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What Is Bankruptcy?

Brief Overview1
Bankruptcy law provides for the development of a plan that allows a debtor, who is
unable to pay his creditors, to resolve his debts through the division of his assets among his
creditors. This supervised division also allows the interests of all creditors to be treated with
some measure of equality. Certain bankruptcy proceedings allow a debtor to stay in business and
use revenue generated to resolve his or her debts. An additional purpose of bankruptcy law is to
allow certain debtors to free themselves (to be discharged) of the financial obligations they have
accumulated, after their assets are distributed, even if their debts have not been paid in full.
Bankruptcy law is federal statutory law contained in Title 11 of the United States Code.
Congress passed the Bankruptcy Code under its Constitutional grant of authority to “establish…
uniform laws on the subject of Bankruptcy throughout the United States.” See U.S. Constitution
Article I, Section 8.
States may not regulate bankruptcy though they may pass laws that govern other aspects
of the debtor-creditor relationship. A number of sections of Title 11 incorporate the debtorcreditor
law of the individual states.
Bankruptcy proceedings are supervised by and litigated in the United States Bankruptcy
Courts. These courts are a part of the District Courts of The United States. The United States
Trustees were established by Congress to handle many of the supervisory and administrative
duties of bankruptcy proceedings. Proceedings in bankruptcy courts are governed by the
Bankruptcy Rules which were promulgated by the Supreme Court under the authority of
There are two basic types of Bankruptcy proceedings. A filing under Chapter 7 is called
liquidation. It is the most common type of bankruptcy proceeding. Liquidation involves the
appointment of a trustee who collects the non-exempt property of the debtor, sells it and
distributes the proceeds to the creditors. Bankruptcy proceedings under Chapters 11, 12, and 13
involve the rehabilitation of the debtor to allow him or her to use future earnings to pay off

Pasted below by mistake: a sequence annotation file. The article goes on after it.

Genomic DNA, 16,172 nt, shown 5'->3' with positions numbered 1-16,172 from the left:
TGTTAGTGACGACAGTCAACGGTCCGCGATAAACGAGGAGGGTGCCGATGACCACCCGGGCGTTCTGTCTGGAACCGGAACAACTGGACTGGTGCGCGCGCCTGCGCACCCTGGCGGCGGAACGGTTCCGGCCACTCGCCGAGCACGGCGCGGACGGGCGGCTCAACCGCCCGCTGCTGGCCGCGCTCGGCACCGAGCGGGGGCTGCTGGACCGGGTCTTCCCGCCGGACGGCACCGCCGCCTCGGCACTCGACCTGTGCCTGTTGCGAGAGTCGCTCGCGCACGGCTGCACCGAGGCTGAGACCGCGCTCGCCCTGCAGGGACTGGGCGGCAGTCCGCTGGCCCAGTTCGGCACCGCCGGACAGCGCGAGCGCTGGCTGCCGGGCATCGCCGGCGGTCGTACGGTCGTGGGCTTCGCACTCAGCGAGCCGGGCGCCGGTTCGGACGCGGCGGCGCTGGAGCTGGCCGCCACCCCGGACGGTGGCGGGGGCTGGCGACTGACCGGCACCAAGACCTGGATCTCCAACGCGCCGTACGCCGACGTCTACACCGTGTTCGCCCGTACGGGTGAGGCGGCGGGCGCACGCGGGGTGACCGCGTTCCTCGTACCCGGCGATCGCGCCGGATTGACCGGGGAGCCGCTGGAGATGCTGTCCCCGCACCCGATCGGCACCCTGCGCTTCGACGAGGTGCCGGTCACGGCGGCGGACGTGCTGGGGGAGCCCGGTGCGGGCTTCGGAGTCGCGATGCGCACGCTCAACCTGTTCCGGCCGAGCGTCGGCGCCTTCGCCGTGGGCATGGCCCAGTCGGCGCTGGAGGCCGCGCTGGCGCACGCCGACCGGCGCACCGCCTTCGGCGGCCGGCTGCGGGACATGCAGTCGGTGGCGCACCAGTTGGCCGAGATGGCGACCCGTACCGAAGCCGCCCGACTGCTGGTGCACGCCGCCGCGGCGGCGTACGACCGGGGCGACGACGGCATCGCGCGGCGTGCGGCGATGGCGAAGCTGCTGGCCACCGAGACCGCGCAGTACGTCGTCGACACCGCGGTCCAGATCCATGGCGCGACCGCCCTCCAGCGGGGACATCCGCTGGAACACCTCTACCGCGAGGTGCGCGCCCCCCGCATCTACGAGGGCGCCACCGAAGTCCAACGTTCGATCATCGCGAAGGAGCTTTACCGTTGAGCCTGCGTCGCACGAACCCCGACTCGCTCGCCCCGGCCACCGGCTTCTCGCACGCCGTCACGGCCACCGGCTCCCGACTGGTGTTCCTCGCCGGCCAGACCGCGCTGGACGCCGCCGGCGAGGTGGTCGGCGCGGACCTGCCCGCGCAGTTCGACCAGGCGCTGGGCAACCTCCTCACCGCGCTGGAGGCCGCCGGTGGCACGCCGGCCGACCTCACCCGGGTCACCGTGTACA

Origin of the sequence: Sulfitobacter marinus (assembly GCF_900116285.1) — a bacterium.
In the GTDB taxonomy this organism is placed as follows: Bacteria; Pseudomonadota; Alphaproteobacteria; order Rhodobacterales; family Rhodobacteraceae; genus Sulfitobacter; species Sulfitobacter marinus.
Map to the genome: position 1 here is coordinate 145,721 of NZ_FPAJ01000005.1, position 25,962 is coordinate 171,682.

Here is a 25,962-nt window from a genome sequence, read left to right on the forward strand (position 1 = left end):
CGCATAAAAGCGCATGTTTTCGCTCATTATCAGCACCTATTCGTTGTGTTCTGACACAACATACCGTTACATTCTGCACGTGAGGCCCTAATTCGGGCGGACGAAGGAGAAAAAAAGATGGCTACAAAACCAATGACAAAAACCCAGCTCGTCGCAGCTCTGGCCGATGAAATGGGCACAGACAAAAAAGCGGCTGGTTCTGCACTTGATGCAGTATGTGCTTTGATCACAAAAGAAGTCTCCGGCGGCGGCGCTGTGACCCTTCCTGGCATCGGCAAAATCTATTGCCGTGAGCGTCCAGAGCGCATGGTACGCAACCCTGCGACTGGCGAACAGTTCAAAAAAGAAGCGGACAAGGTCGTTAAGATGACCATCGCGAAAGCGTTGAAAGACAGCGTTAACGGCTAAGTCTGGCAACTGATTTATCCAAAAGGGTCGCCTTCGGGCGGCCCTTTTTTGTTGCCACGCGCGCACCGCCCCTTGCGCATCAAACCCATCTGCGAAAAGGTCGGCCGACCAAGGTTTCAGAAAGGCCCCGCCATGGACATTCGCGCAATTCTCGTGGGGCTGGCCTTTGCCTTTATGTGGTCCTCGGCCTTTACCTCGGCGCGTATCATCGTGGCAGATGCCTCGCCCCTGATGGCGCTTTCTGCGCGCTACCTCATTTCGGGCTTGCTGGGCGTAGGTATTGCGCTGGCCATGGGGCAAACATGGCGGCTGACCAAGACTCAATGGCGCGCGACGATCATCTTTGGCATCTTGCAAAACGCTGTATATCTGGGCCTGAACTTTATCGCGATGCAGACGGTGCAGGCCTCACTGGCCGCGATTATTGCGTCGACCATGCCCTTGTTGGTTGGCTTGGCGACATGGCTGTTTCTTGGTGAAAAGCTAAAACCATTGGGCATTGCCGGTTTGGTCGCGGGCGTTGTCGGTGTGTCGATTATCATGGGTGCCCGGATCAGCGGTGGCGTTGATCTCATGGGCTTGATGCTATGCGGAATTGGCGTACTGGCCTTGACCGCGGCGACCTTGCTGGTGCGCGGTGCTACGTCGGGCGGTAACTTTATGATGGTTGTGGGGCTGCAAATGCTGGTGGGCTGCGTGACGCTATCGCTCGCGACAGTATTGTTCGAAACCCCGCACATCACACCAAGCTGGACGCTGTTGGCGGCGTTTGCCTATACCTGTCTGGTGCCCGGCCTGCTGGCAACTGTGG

creditors. Under Chapter 7, 12, 13, and some 11 proceedings, a trustee is appointed to supervise
the assets of the debtor. A bankruptcy proceeding can either be entered into voluntarily by a
debtor or initiated by creditors. After a bankruptcy proceeding is filed, creditors, for the most
part, may not seek to collect their debts outside of the proceeding. The debtor is not allowed to
transfer property that has been declared part of the estate subject to proceedings. Furthermore,
certain pre-proceeding transfers of property, secured interests, and liens may be delayed or
invalidated. Various provisions of the Bankruptcy Code also establish the priority of creditors’
However, a recent decision by the Supreme Court has shifted this power towards the
debtor. In Rousey v. Jacoway, (April 4th, 2005), the Court held that assets in Individual
Retirement Accounts (IRA’s) are protected under 11 U.S.C A.§ 522(d) and thus exempt from
withdrawal from the bankruptcy estate. This decision has broad implications for the babyboomer
generation, providing millions of Americans nearing retirement with increased
protection of their earnings.
Recent passage of the Bankruptcy Prevention and Consumer Protection Act in April 2005
has also resulted in major reforms in bankruptcy law, outlining revised guidelines governing the
dismissal or responsibilities of the United States Trustees Program to include supervision of
random and targeted audits, certification of entities to provide credit counseling that individuals
must receive before filing for bankruptcy, certification of entities that provide financial
education to individuals before being discharged from debt, and greater oversight of small
business Chapter 11 reorganization cases.

1 This summary appears on the website prepared and maintained by Cornell University
Law School LII/Legal Information Institute at the following web address:
http://topics.law.cornell.edu/wex/bankruptcy 7/12/2008
Bankruptcy | LII / Legal Information Institute.